In 1869, Nathan Meeker, agricultural editor of the New York Tribune, arrived in Colorado to write about going West to farm. His boss, Horace Greeley, encouraged pioneering, so when Meeker proposed the idea of starting a utopian Western colony, Greeley was eager to help organize and promote it. The colony’s name was suggested by John Leavy, who stated that since they were all united in creating a utopian colony, it should be called the Union Colony.
Their guiding principles were temperance, cooperation, agriculture, irrigation, education, faith, home, and family. Set between the Cache La Poudre and the South Platte Rivers for irrigation, halfway between Denver and Cheyenne on the Denver Pacific Railroad, colonists wanted to name the town Meeker, but Mr. Meeker did not favor that. Greeley was chosen instead, and Horace Greeley was delighted. Colonists began arriving in April 1870. Every Greeley deed stated that no drinking alcohol was to be bought, sold, or consumed. There were several attempts to get around this, but it wasn’t until 1969 that alcohol became legal in Greeley’s city limits.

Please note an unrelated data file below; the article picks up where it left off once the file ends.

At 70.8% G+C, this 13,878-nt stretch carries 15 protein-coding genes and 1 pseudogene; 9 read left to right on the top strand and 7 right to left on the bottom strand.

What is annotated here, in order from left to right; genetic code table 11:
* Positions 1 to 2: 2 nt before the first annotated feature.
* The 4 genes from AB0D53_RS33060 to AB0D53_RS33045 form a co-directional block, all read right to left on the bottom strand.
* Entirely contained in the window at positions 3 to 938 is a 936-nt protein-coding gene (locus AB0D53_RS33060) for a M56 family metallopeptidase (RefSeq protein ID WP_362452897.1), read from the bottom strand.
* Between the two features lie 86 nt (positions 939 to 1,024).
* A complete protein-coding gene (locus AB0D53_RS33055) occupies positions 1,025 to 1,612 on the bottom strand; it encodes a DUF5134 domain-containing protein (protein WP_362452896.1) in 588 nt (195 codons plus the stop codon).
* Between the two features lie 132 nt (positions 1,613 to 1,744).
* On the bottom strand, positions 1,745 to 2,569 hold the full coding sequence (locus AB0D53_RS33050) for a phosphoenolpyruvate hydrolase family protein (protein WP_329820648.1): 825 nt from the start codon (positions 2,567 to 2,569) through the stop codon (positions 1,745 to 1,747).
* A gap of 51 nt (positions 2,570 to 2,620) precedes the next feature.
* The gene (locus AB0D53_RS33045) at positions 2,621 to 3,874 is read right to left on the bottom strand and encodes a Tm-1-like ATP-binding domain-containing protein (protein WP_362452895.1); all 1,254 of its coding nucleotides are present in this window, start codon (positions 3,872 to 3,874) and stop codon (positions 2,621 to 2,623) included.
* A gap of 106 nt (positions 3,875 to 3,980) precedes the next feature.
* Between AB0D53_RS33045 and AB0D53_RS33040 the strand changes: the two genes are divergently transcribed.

Greeley and neighboring Evans had personality clashes from the start. Evans was a few months older and allowed saloons to thrive. Meanwhile, Greeley was touting its founding principals, digging irrigation ditches and building fences. Both vied for the county seat. Then in 1877, Weld County Commissioners passed a resolution and obtained an injunction to keep the county seat in Greeley.
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Source: Weld County 150, City of Greeley Museums staff, Nancy Lourine Lynch.